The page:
In other, more advanced, classes following the same philosophy, students are assigned composition or other kinds of texts to write. Most often in these classes, the poor teacher takes home many students' exercise books at right and carefully marks all the grammatical and mechanical errors in their writings. When the exercise books are returned to the students, often the students are asked to take their exercise books home and correct all the errors and may recopy the texts onto clean sheets. The focus in these types of composition writing exercises is primarily on language structure. Students get good marks if they write compositions with as few errors as possible. In order to avoid errors, students naturally write very cautiously and conservatively in their foreign language. If what they have to say does not with what they already know how to say, they simply write something easier as a result, student's composition writing becomes rippled, filled with clichés, and very boring both for the student who is writing and for the teacher reading all those exercise books.

Literature review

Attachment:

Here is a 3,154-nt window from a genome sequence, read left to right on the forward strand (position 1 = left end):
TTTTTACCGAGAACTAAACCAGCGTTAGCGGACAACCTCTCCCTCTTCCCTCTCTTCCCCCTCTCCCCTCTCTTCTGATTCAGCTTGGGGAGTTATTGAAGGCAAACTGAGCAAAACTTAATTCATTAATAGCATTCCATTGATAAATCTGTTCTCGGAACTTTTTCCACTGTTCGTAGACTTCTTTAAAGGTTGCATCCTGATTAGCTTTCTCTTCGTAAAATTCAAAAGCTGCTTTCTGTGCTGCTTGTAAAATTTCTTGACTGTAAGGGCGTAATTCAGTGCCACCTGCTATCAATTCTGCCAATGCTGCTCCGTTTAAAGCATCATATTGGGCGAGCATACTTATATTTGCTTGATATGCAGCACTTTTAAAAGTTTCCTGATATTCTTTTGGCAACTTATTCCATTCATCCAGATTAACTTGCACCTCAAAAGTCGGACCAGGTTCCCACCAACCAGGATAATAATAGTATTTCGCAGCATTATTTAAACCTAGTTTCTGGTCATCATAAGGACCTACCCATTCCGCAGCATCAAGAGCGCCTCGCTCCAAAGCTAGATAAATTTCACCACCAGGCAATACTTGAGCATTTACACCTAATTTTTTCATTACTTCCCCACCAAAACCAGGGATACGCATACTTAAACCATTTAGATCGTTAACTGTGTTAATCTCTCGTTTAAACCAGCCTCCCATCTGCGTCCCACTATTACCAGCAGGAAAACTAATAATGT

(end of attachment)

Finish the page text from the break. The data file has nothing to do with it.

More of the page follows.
Gorman1 defines composition as "the production and arrangement of written sentences in a manner appropriate to the purposes of the writer and the function of what is written”. The investigators deem that composition writing is a complex activity requiring a variety of skills. Hudson2 states that a composition is any organized, self contained piece of writing intended for special purposes. In the researchers' opinion, the term is frequently used for writing assignments, where it usually means a self-conscious process in which students may make thoughtful decisions concerning what they say, and how to organize and develop their ideas. John Langan3 argues that in addition to believing that writing composition is a natural gift, many people falsely believe that writing composition should flow in a simple, straight line from the writer's head onto the written page. From the researchers' point of view; composition writing is seldom an easy, one-step journey in which a finished paper comes out in a first draft. Truth is that, writing a composition is a process of discovery that involves a series of steps, and those steps are very often a zigzag journey. The skills based approach views writing composition as a collection of separate skills, including letter formation, spelling, punctuation, grammar, organization and the like. This approach also purports writing a composition as a product-oriented task. In this respect, Mc Laughlin et al.4 state that writing a composition, like many other complex tasks, requires learners to organize a set of related sub-tasks and their components. In contrast, many writing composition as a meaning-making process, which is governed by purpose and audience rather than by compositional rules. From the viewpoint of such researchers, a thorough definition of composition writing should involve both skills and meaning.